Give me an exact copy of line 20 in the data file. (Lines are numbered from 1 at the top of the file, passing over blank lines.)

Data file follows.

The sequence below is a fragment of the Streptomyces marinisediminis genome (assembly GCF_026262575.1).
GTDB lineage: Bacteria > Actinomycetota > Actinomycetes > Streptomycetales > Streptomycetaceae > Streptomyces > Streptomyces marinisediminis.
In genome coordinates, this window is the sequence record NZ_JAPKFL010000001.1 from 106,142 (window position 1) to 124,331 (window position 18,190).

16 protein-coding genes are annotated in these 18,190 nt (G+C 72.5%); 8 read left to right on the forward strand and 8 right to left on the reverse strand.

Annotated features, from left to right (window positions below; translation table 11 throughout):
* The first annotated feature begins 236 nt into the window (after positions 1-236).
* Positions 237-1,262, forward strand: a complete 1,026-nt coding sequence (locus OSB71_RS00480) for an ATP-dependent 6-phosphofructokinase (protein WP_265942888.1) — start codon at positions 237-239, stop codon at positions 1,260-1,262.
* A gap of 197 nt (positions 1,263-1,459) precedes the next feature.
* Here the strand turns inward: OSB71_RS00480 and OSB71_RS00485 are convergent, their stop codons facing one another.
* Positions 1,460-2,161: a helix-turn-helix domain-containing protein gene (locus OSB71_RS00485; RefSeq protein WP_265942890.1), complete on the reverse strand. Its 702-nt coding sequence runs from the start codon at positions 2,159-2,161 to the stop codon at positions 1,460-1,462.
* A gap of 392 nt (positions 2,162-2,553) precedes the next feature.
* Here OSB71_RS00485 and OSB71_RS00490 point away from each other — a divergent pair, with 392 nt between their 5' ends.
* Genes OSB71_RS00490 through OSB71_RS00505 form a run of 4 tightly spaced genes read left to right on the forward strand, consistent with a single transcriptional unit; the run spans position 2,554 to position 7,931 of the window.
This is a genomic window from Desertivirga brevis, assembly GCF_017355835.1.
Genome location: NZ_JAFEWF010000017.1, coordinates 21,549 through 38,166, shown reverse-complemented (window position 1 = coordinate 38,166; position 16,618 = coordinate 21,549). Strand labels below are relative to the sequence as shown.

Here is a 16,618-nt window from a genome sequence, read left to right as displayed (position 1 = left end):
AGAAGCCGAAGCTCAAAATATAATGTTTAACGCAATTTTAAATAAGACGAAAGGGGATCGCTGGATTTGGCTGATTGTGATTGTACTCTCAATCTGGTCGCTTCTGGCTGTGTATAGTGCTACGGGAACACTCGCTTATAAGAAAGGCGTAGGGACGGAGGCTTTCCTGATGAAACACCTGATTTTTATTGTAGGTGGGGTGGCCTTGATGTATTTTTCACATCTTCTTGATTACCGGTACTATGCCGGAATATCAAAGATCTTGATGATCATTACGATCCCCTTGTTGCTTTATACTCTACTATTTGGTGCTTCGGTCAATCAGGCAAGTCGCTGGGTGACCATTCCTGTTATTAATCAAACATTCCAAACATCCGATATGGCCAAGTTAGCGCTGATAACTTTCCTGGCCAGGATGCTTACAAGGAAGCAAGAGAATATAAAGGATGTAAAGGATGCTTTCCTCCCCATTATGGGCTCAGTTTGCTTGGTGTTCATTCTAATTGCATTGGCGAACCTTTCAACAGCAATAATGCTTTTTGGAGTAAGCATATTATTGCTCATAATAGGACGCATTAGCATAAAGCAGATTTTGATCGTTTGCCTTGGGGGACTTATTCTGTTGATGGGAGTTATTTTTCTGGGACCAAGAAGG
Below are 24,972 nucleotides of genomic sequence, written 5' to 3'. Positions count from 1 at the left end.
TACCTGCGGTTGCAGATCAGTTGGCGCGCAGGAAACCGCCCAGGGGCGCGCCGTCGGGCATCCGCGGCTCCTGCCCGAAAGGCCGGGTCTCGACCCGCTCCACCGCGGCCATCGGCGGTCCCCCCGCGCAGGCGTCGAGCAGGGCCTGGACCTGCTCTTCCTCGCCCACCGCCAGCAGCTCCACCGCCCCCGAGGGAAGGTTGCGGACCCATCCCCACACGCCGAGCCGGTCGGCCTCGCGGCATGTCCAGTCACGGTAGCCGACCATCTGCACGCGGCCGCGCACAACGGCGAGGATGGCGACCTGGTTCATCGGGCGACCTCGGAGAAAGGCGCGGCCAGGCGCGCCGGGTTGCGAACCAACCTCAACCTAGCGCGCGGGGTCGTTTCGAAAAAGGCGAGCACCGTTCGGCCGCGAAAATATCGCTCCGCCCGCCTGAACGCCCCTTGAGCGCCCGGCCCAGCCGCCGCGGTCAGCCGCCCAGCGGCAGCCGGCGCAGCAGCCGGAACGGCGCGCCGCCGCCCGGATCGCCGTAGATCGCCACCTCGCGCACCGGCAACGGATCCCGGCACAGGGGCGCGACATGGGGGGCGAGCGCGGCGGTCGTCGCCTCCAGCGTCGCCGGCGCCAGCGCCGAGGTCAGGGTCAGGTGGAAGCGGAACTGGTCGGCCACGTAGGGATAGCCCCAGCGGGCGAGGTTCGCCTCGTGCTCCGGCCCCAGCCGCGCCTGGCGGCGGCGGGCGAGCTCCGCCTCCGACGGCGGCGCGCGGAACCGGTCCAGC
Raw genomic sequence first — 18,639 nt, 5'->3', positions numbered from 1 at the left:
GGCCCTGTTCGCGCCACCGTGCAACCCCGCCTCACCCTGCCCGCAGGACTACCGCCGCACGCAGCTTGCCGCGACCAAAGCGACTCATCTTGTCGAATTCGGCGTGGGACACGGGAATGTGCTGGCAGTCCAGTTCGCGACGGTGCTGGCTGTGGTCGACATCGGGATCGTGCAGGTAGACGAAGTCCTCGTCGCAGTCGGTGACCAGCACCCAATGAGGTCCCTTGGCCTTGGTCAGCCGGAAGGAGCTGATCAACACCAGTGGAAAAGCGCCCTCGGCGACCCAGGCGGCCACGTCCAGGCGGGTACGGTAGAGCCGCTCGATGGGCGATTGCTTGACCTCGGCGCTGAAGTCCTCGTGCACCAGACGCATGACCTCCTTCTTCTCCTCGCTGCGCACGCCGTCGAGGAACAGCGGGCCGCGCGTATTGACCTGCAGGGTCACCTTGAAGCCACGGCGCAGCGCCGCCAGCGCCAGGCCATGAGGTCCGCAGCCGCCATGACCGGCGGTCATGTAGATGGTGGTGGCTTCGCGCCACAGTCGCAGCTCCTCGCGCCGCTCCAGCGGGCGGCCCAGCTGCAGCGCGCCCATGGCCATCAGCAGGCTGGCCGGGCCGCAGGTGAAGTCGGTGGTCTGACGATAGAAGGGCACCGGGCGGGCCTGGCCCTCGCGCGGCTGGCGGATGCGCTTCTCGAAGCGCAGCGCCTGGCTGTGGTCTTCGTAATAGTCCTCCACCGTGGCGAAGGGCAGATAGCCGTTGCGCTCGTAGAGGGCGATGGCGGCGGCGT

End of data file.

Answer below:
Raw genomic sequence first — 18,639 nt, 5'->3', positions numbered from 1 at the left: